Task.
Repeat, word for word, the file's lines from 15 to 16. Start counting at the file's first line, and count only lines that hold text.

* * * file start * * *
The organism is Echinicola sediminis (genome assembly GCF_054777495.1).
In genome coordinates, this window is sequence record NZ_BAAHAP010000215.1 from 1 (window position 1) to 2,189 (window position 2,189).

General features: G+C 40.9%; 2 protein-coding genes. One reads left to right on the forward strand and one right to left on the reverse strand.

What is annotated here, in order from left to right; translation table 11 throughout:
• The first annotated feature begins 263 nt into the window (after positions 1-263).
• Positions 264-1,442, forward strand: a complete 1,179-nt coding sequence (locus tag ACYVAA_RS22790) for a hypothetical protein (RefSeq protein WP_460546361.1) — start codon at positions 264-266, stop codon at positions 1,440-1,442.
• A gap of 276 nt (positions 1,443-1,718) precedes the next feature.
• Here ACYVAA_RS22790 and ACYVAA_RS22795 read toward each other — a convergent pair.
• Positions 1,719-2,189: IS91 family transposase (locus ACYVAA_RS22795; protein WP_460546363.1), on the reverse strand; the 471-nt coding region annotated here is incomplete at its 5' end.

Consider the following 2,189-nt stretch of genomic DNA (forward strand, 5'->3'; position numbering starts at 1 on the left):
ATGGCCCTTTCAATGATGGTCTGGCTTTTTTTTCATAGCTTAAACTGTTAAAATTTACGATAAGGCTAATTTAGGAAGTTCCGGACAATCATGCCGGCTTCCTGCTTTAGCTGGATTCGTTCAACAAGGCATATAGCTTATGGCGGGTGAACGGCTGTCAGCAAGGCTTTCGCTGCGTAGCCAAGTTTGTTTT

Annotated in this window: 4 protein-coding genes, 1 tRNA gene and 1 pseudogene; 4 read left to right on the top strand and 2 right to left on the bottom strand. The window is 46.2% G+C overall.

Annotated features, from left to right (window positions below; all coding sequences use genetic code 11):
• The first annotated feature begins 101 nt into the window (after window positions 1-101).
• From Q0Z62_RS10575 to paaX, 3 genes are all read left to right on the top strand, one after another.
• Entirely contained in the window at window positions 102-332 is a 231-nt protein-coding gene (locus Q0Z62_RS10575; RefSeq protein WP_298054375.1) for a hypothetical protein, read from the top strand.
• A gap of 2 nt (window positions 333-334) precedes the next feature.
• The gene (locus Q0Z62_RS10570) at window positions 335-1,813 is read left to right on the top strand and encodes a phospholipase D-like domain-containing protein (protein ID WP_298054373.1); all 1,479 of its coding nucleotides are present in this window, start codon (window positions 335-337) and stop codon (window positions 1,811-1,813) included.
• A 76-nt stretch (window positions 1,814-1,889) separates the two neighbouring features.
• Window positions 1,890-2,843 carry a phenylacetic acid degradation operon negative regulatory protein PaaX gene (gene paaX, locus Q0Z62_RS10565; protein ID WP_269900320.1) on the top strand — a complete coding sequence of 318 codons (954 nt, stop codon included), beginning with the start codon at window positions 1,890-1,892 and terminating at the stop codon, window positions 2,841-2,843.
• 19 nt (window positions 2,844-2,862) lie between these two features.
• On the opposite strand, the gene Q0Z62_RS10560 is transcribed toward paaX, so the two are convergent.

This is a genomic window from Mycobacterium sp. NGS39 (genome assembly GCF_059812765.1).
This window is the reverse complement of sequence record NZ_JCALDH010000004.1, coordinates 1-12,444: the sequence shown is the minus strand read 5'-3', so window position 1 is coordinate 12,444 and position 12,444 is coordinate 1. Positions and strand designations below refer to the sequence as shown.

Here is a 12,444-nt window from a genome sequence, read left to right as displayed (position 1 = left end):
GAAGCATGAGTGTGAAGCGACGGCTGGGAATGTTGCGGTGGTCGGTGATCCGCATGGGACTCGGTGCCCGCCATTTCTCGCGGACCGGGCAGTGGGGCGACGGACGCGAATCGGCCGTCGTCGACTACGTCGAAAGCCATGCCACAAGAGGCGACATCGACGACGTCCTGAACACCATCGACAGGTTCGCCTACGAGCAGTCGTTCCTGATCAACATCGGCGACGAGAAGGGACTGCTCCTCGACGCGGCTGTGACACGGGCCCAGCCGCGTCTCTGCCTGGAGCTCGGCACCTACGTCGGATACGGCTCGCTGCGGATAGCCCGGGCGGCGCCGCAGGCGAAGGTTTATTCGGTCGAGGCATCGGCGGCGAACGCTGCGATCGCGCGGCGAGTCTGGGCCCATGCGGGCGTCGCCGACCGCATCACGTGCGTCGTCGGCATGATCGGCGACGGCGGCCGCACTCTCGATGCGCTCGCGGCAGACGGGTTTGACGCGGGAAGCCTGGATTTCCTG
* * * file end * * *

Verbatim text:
• From Q0Z62_RS10575 to paaX, 3 genes are all read left to right on the top strand, one after another.
• Entirely contained in the window at window positions 102-332 is a 231-nt protein-coding gene (locus Q0Z62_RS10575; RefSeq protein WP_298054375.1) for a hypothetical protein, read from the top strand.